Answer: Trick question! This passage comes from the work of Sinbad.

Johnny said...

Ugh. Emma to Mr. Knightley, on why they can dance together: "You know we are not really so much brother and sister as to make it at all improper."

It's too long to quote here, but the bulk of this chapter is taken up with a fascinating account of one character's encounters with "gipsies." The whole thing is so's like they show up from a different novel.

Johnny said...

I'm not sure if this is post-modern or pre-modern: out of nowhere, the novel shifts it's point of view, and this chapter is seen through Mr. Knightley's eyes instead of Emma's.

Johnny said...

This chapter--in which Mr. Knightley is trying to tell Emma that he loves her, while Emma thinks that he's trying to tell her he loves Harriet--is one of the few truly realistic examples of two lovers talking at cross-purposes that the genre has ever produced.

A big part of what makes it realistic, of course, is that more than anything else, the Regency abhorred plain-speaking. No matter how important your message is, when relating your emotions to someone it seems to have been unspeakably vulgar to just say what you mean. Not expressing your emotions was considered better than expressing them artlessly. In a lot of aspects, and no more than this one, these books aren't historical romances so much as LeGuin-style anthropological science fiction.

Chapter 14
Frank Churchill's affections for Emma has just been revealed as a sham. Oh shit! The ultimate player...just got PLAYED!

(What I'm trying to say is, I'm pretty sure that Austen stole this plot twist from an episode of Girlfriends.)

Chapter 15
Here at the end of the novel, Austen makes the most curious decision: she spends pages and pages allowing Frank Churchill to defend his waggish behavior--even dropping an entire lengthy apologia written in his own hand--but more or less glosses over Mr. Knightley and Emma's declaration of love. In writer's workshop terms, she SHOWS us Frank's contrition, but TELLS us about Knightley and Emma.

Which is weird, right? The novel's titled EMMA, not FRANK. I know that some critics talk about Austen's distance from the story, and I guess this is what they mean. I just think it's a weird decision.

I want to chalk it up to either Austen's era or the fact that the novel form was in its infancy when this book was written, but that sounds really condescending.

Johnny said...

Mr. Knightley: "The good was all to myself, by making you an object of the tenderest affection to me. I could not think about you so much without doating on you, faults and all; and by dint of fancying so many errors, have been in love with you ever since you were thirteen at least."

DUDE!!! When she was thirteen, you were 29! Get ahold of yourself, bro.

It just occurred to me that with Mr. Knightley marrying Emma, two brothers will have married two sisters. I only mention this because the same thing happened in my family: Calvin, my grandfather, married Reba, whose sister Ima married Douglas, Calvin's brother. Though reasonably interesting, I almost never mention it, as this took place in West Virginia, and I don't want to hear a bunch of incest jokes. Even though this clearly has nothing to do with incest, and in fact there's more actual incest in these pervy Austen novels than ever happened in any hillbilly holler.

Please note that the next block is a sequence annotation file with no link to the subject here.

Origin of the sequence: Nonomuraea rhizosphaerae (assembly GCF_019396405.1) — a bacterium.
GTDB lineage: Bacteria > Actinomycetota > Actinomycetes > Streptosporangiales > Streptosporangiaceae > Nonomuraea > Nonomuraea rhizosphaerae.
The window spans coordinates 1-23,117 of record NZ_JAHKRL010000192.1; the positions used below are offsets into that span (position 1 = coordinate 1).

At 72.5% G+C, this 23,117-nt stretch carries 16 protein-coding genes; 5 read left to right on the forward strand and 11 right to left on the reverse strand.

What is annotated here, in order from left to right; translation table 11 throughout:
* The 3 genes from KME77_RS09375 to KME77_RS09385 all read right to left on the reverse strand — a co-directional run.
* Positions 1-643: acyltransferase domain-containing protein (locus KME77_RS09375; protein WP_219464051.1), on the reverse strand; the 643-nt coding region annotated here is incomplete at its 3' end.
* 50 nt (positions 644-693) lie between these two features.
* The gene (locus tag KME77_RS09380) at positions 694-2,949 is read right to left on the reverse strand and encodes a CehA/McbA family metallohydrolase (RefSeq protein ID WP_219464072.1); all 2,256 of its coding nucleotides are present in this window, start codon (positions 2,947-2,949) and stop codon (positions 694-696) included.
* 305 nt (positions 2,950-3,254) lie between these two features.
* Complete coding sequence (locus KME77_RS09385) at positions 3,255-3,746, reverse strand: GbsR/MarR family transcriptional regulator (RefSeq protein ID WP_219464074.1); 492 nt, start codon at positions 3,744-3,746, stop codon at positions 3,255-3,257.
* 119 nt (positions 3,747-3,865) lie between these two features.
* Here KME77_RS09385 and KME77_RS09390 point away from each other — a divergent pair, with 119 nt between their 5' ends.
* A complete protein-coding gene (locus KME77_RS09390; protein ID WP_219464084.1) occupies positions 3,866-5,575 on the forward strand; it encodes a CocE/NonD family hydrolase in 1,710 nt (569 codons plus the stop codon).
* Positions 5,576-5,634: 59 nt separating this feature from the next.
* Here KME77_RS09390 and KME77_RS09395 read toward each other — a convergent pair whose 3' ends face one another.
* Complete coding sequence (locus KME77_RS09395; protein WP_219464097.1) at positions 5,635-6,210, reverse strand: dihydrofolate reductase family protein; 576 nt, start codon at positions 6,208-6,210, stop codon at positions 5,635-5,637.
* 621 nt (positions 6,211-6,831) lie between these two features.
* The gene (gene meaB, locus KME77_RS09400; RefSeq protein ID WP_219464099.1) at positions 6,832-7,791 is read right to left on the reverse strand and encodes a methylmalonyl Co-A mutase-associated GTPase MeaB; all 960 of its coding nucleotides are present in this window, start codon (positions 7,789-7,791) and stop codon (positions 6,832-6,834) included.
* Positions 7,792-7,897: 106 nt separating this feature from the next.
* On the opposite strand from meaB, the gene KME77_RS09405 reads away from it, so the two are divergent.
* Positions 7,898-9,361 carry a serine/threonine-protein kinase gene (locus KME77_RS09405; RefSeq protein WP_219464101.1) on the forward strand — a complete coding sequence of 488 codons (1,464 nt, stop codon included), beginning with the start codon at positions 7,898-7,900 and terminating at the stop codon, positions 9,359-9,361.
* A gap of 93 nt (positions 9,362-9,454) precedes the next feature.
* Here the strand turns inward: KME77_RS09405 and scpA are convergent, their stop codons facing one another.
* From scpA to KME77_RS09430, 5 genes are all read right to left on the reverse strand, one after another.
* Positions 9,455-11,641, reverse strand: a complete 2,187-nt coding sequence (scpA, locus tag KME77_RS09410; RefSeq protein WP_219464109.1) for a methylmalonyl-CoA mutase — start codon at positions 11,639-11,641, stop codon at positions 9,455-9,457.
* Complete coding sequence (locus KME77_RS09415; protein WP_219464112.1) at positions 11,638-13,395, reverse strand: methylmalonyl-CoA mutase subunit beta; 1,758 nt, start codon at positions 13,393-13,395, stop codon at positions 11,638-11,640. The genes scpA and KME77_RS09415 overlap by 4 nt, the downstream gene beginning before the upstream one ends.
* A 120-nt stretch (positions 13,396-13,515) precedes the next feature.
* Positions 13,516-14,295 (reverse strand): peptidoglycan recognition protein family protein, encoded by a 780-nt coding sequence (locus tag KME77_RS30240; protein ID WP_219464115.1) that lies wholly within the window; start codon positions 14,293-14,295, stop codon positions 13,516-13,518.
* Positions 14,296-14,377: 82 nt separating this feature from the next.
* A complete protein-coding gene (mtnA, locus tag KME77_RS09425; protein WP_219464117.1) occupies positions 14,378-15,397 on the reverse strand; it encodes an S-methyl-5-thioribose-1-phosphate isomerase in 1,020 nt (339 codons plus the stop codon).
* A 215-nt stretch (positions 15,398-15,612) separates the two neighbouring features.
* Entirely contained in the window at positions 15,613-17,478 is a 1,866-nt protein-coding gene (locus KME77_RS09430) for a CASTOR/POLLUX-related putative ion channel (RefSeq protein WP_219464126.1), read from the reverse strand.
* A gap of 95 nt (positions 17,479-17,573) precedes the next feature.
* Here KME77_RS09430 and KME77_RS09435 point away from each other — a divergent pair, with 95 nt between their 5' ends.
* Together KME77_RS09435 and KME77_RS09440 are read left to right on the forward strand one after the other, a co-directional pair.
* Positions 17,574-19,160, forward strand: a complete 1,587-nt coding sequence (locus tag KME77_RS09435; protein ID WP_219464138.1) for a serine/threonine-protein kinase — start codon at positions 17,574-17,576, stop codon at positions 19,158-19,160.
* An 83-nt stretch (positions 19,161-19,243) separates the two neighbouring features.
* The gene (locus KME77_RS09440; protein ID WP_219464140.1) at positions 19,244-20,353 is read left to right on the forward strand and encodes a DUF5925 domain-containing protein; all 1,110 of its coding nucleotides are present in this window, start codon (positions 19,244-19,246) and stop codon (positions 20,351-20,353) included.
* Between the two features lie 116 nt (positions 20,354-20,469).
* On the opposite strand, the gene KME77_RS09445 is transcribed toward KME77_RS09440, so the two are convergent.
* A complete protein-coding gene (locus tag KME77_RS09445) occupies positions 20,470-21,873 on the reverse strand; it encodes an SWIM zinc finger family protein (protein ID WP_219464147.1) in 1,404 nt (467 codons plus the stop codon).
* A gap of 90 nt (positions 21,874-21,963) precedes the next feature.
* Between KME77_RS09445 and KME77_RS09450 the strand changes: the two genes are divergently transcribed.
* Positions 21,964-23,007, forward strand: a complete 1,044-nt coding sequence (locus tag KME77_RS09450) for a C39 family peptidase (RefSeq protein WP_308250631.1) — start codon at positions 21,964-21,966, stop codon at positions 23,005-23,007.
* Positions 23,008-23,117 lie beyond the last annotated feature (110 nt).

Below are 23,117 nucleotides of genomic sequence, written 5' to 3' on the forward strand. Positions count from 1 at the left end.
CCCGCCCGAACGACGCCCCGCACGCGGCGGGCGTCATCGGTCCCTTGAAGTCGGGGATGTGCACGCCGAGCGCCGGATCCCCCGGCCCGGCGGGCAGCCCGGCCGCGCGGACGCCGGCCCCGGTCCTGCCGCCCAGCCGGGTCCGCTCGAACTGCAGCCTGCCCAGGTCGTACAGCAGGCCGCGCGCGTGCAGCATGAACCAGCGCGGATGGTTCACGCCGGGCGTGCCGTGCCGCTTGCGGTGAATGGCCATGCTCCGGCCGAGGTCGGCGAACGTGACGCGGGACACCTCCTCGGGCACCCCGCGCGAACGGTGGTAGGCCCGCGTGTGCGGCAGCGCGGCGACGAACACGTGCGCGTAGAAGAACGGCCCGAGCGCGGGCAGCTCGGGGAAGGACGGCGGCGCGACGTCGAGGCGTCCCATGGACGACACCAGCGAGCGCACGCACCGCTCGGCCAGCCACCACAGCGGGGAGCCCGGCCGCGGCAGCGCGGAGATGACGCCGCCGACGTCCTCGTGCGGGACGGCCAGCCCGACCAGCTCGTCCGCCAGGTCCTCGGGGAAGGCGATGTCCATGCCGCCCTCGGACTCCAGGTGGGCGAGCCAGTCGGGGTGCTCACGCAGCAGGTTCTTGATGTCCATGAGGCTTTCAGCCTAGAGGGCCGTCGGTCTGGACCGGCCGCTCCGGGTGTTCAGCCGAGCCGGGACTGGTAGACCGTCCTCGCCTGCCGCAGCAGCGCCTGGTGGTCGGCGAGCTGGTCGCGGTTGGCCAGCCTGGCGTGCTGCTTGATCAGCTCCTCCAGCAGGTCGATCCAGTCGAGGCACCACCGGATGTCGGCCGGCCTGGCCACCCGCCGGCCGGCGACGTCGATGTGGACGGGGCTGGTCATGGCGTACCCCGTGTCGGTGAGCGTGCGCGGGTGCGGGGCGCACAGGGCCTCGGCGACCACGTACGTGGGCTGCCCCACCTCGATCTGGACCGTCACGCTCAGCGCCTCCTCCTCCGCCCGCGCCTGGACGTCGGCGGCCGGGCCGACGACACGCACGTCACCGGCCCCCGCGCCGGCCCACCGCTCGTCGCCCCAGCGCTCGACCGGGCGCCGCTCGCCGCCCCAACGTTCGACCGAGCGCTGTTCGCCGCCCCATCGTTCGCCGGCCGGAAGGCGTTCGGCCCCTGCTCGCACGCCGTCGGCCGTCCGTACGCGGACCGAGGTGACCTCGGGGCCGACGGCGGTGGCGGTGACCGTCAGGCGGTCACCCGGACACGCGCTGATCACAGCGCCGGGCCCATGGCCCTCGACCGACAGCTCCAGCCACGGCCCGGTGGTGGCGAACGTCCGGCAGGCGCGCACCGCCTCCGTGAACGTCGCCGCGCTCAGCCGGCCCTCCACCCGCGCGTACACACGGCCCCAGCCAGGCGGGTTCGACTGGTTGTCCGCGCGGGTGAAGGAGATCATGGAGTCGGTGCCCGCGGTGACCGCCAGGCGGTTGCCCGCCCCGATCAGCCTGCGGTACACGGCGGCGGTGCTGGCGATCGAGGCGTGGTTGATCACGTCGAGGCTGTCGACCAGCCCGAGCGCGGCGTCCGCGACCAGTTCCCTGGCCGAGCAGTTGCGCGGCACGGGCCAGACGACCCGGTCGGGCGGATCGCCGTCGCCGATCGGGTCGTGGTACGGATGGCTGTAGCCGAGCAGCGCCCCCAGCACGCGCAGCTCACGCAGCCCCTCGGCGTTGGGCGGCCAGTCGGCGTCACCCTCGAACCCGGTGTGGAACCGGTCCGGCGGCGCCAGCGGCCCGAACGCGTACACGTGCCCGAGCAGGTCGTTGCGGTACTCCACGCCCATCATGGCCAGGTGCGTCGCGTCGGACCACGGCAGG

Holy shit. Harriet, a sorta-orphan, has her parenatage revealed at last, and Emma reflects on how she foolishly thought that Harriet must have been a secret aristocrat and tried to set her up with her rich friends:

"Harriet's parentage became known. She proved to be the daughter of a tradesman, rich enough to afford her the comfortable maintenance which had ever been hers, and decent enough to have always wished for concealment.--Such was the blood of gentility which Emma had formerly been so ready to vouch for!-- It was likely to be as untainted, perhaps, as the blood of many a gentleman: but what a connexion had she been preparing for Mr. Knightley--or for the Churchills--or even for Mr. Elton!-- The stain of illegitimacy, unbleached by nobility or wealth, would have been a stain indeed."

I'm just guessing, but: the paragraph that launched a thousand dissertations!

And, after 55 chapters, who is the character that finally clears the way for the Knightley-Woodhouse wedding? Uh, a turkey thief!


Done. This book turned out to be a little different than I thought it would be. Going in, I thought it was the story of a master manipulator whose plans go astray and who then learns to not to meddle in affairs of the heart.

Instead, though, Emma is portrayed as a slightly spoilt child who has little idea what she really doing, and her scheme don't work out, basically, because she's a goof.

(I have no proof of this, but I have a feeling most adaptations take the former track; I can't imagine Gwyneth Paltrow playing Emma as a clueless child. Or playing her as 21, for that matter. Puh-lease.)

All in all, I enjoyed this one. And, as usual, sorry that might not have come across in this thread. I rank it ahead of Persuasion, WAY ahead of Mansfield Park, and WAY behind Northanger Abbey. (Pride And Prejudice, as always, is the exception.) I never really connected with the book on any sort of emotional level, but I'm glad I read it.